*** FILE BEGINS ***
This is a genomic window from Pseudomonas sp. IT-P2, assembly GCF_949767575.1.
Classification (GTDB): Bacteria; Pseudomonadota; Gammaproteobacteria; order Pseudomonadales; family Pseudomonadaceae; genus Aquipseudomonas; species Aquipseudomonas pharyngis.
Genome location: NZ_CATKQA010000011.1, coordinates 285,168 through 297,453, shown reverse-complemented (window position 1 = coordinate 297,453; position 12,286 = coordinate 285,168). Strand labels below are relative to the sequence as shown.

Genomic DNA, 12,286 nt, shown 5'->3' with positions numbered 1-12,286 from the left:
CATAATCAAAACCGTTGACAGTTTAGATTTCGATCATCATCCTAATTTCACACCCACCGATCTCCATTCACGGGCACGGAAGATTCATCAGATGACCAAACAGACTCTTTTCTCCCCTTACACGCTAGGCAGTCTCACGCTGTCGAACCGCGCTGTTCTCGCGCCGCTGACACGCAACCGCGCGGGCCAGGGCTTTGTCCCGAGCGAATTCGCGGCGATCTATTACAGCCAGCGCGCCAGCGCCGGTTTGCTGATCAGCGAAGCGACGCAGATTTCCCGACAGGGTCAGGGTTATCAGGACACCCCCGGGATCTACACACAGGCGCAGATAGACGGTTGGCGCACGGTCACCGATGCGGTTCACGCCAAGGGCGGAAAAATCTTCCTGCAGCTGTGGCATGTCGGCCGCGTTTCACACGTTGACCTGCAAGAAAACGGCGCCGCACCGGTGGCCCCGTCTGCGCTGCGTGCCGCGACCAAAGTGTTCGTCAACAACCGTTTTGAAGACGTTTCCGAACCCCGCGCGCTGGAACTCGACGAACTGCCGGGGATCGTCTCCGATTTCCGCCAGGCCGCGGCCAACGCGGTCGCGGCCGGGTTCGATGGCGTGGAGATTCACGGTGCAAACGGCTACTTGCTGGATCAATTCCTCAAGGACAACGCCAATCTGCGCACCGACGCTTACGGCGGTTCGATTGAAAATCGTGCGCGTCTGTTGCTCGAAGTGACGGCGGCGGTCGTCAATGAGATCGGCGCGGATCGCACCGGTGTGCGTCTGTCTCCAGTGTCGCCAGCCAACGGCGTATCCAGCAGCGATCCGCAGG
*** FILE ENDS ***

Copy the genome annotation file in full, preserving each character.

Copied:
This is a genomic window from Pseudomonas sp. IT-P2, assembly GCF_949767575.1.
Classification (GTDB): Bacteria; Pseudomonadota; Gammaproteobacteria; order Pseudomonadales; family Pseudomonadaceae; genus Aquipseudomonas; species Aquipseudomonas pharyngis.
Genome location: NZ_CATKQA010000011.1, coordinates 285,168 through 297,453, shown reverse-complemented (window position 1 = coordinate 297,453; position 12,286 = coordinate 285,168). Strand labels below are relative to the sequence as shown.

Genomic DNA, 12,286 nt, shown 5'->3' with positions numbered 1-12,286 from the left:
CATAATCAAAACCGTTGACAGTTTAGATTTCGATCATCATCCTAATTTCACACCCACCGATCTCCATTCACGGGCACGGAAGATTCATCAGATGACCAAACAGACTCTTTTCTCCCCTTACACGCTAGGCAGTCTCACGCTGTCGAACCGCGCTGTTCTCGCGCCGCTGACACGCAACCGCGCGGGCCAGGGCTTTGTCCCGAGCGAATTCGCGGCGATCTATTACAGCCAGCGCGCCAGCGCCGGTTTGCTGATCAGCGAAGCGACGCAGATTTCCCGACAGGGTCAGGGTTATCAGGACACCCCCGGGATCTACACACAGGCGCAGATAGACGGTTGGCGCACGGTCACCGATGCGGTTCACGCCAAGGGCGGAAAAATCTTCCTGCAGCTGTGGCATGTCGGCCGCGTTTCACACGTTGACCTGCAAGAAAACGGCGCCGCACCGGTGGCCCCGTCTGCGCTGCGTGCCGCGACCAAAGTGTTCGTCAACAACCGTTTTGAAGACGTTTCCGAACCCCGCGCGCTGGAACTCGACGAACTGCCGGGGATCGTCTCCGATTTCCGCCAGGCCGCGGCCAACGCGGTCGCGGCCGGGTTCGATGGCGTGGAGATTCACGGTGCAAACGGCTACTTGCTGGATCAATTCCTCAAGGACAACGCCAATCTGCGCACCGACGCTTACGGCGGTTCGATTGAAAATCGTGCGCGTCTGTTGCTCGAAGTGACGGCGGCGGTCGTCAATGAGATCGGCGCGGATCGCACCGGTGTGCGTCTGTCTCCAGTGTCGCCAGCCAACGGCGTATCCAGCAGCGATCCGCAGG